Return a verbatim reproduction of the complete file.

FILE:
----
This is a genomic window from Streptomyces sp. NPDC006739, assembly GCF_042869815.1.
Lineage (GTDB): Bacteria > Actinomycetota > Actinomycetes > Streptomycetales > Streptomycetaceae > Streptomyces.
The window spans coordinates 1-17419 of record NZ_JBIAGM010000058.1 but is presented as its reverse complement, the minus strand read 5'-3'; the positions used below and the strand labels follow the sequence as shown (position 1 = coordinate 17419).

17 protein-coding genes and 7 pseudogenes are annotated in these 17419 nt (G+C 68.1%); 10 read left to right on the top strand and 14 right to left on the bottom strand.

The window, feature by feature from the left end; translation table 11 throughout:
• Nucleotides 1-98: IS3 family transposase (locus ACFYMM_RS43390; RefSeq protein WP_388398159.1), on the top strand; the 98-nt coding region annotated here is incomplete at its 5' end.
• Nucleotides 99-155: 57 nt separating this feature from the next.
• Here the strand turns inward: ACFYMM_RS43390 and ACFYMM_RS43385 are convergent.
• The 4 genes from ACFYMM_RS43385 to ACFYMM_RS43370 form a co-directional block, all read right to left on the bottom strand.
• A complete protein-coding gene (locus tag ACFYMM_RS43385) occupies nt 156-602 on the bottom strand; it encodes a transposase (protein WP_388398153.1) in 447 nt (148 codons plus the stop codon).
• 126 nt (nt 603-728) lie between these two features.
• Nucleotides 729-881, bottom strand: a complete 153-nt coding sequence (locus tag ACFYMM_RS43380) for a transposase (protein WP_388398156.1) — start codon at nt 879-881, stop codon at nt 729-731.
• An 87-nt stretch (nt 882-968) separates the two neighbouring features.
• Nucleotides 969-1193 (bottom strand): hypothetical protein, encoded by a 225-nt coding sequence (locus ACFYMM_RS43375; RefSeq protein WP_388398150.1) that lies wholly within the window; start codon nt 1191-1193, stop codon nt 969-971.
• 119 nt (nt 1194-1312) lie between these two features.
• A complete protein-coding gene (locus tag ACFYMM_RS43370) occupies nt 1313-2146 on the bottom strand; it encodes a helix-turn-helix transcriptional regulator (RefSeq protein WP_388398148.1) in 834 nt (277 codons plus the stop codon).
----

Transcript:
This is a genomic window from Streptomyces sp. NPDC006739, assembly GCF_042869815.1.
Lineage (GTDB): Bacteria > Actinomycetota > Actinomycetes > Streptomycetales > Streptomycetaceae > Streptomyces.
The window spans coordinates 1-17419 of record NZ_JBIAGM010000058.1 but is presented as its reverse complement, the minus strand read 5'-3'; the positions used below and the strand labels follow the sequence as shown (position 1 = coordinate 17419).

17 protein-coding genes and 7 pseudogenes are annotated in these 17419 nt (G+C 68.1%); 10 read left to right on the top strand and 14 right to left on the bottom strand.

The window, feature by feature from the left end; translation table 11 throughout:
• Nucleotides 1-98: IS3 family transposase (locus ACFYMM_RS43390; RefSeq protein WP_388398159.1), on the top strand; the 98-nt coding region annotated here is incomplete at its 5' end.
• Nucleotides 99-155: 57 nt separating this feature from the next.
• Here the strand turns inward: ACFYMM_RS43390 and ACFYMM_RS43385 are convergent.
• The 4 genes from ACFYMM_RS43385 to ACFYMM_RS43370 form a co-directional block, all read right to left on the bottom strand.
• A complete protein-coding gene (locus tag ACFYMM_RS43385) occupies nt 156-602 on the bottom strand; it encodes a transposase (protein WP_388398153.1) in 447 nt (148 codons plus the stop codon).
• 126 nt (nt 603-728) lie between these two features.
• Nucleotides 729-881, bottom strand: a complete 153-nt coding sequence (locus tag ACFYMM_RS43380) for a transposase (protein WP_388398156.1) — start codon at nt 879-881, stop codon at nt 729-731.
• An 87-nt stretch (nt 882-968) separates the two neighbouring features.
• Nucleotides 969-1193 (bottom strand): hypothetical protein, encoded by a 225-nt coding sequence (locus ACFYMM_RS43375; RefSeq protein WP_388398150.1) that lies wholly within the window; start codon nt 1191-1193, stop codon nt 969-971.
• 119 nt (nt 1194-1312) lie between these two features.
• A complete protein-coding gene (locus tag ACFYMM_RS43370) occupies nt 1313-2146 on the bottom strand; it encodes a helix-turn-helix transcriptional regulator (RefSeq protein WP_388398148.1) in 834 nt (277 codons plus the stop codon).